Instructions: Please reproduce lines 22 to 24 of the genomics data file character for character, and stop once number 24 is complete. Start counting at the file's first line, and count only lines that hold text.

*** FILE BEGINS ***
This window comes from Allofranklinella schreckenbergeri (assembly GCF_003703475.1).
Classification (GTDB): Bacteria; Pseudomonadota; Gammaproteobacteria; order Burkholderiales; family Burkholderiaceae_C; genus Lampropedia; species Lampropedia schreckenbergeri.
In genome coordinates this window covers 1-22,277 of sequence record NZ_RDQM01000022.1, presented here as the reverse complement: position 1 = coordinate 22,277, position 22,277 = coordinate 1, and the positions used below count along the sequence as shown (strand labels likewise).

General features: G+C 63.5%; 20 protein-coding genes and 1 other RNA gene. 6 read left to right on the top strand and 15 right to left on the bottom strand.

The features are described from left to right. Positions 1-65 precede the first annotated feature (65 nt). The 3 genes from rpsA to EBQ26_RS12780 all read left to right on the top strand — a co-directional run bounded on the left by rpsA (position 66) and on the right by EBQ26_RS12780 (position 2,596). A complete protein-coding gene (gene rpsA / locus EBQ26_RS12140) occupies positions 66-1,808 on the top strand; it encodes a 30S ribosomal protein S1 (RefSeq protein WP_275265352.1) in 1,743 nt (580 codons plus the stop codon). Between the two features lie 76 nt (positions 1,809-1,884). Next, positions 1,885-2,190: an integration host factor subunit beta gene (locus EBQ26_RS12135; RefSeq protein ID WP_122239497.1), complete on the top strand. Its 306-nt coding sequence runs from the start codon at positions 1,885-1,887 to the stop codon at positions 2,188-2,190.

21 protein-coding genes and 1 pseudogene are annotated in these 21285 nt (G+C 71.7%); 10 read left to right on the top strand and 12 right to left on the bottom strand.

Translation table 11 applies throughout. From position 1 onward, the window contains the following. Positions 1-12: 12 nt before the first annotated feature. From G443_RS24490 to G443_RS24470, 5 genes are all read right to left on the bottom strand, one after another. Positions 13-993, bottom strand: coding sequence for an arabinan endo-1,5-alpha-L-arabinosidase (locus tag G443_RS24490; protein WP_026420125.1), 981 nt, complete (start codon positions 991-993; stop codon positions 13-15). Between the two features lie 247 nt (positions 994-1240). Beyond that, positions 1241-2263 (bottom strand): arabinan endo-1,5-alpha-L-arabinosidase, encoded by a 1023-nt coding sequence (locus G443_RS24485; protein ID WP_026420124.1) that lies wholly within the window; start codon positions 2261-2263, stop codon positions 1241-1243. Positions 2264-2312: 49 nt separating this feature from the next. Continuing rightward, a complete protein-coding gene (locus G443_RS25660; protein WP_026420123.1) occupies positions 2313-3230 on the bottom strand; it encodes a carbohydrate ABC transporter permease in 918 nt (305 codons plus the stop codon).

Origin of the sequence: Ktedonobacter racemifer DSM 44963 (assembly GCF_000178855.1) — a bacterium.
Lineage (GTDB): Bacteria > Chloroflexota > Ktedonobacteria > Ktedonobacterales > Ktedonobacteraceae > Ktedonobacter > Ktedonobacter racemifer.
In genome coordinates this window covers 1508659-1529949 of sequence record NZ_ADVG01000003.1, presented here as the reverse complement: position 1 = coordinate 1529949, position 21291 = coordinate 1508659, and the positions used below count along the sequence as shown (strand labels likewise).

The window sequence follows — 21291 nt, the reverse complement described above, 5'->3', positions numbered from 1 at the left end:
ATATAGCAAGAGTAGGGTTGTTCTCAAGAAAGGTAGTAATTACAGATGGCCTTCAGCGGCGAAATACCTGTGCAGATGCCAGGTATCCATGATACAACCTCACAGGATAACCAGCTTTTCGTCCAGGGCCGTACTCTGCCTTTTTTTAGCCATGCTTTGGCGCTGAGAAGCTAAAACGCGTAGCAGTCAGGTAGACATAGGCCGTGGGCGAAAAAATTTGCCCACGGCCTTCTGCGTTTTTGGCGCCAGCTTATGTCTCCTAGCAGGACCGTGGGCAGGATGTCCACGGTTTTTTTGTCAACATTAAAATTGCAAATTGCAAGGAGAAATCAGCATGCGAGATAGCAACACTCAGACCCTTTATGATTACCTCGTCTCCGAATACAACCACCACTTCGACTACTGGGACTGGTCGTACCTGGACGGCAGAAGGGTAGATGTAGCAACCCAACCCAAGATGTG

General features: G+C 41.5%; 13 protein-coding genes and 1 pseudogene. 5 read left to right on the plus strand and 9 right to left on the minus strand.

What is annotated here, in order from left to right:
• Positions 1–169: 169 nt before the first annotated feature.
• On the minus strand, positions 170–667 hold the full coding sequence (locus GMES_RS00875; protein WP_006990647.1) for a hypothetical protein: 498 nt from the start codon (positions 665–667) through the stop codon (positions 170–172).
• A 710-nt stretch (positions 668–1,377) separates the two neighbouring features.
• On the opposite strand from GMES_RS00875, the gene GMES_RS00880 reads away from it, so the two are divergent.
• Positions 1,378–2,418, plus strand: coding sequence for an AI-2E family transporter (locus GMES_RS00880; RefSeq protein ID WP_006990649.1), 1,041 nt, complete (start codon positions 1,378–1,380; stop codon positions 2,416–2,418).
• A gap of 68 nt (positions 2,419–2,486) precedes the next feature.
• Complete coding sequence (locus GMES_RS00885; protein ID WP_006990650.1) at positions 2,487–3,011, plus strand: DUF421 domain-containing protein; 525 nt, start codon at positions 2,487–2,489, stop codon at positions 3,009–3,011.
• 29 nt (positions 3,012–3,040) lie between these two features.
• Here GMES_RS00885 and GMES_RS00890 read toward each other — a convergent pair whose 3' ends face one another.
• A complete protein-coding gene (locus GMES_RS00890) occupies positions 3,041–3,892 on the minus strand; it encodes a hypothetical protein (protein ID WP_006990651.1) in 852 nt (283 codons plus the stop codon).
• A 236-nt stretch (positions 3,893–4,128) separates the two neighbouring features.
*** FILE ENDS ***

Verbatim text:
• 29 nt (positions 3,012–3,040) lie between these two features.
• Here GMES_RS00885 and GMES_RS00890 read toward each other — a convergent pair whose 3' ends face one another.
• A complete protein-coding gene (locus GMES_RS00890) occupies positions 3,041–3,892 on the minus strand; it encodes a hypothetical protein (protein ID WP_006990651.1) in 852 nt (283 codons plus the stop codon).